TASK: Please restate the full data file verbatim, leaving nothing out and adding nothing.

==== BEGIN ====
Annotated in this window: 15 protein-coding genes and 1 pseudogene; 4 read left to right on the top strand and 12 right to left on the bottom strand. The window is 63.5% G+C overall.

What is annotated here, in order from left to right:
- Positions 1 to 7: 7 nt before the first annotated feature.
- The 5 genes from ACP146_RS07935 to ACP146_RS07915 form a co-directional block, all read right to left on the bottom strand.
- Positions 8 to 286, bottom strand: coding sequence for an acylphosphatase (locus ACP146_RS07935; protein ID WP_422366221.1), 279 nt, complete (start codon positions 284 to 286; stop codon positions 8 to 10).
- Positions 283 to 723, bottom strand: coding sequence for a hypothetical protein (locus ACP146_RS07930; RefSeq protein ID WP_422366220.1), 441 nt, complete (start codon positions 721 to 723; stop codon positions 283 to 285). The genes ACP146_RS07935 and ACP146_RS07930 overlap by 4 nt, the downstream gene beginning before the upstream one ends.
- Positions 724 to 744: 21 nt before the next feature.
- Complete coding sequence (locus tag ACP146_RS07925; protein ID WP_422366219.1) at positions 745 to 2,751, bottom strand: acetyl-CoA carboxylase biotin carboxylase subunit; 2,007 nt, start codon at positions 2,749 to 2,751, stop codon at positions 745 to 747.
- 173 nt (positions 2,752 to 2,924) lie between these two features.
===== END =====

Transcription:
Annotated in this window: 15 protein-coding genes and 1 pseudogene; 4 read left to right on the top strand and 12 right to left on the bottom strand. The window is 63.5% G+C overall.

What is annotated here, in order from left to right:
- Positions 1 to 7: 7 nt before the first annotated feature.
- The 5 genes from ACP146_RS07935 to ACP146_RS07915 form a co-directional block, all read right to left on the bottom strand.
- Positions 8 to 286, bottom strand: coding sequence for an acylphosphatase (locus ACP146_RS07935; protein ID WP_422366221.1), 279 nt, complete (start codon positions 284 to 286; stop codon positions 8 to 10).
- Positions 283 to 723, bottom strand: coding sequence for a hypothetical protein (locus ACP146_RS07930; RefSeq protein ID WP_422366220.1), 441 nt, complete (start codon positions 721 to 723; stop codon positions 283 to 285). The genes ACP146_RS07935 and ACP146_RS07930 overlap by 4 nt, the downstream gene beginning before the upstream one ends.
- Positions 724 to 744: 21 nt before the next feature.
- Complete coding sequence (locus tag ACP146_RS07925; protein ID WP_422366219.1) at positions 745 to 2,751, bottom strand: acetyl-CoA carboxylase biotin carboxylase subunit; 2,007 nt, start codon at positions 2,749 to 2,751, stop codon at positions 745 to 747.
- 173 nt (positions 2,752 to 2,924) lie between these two features.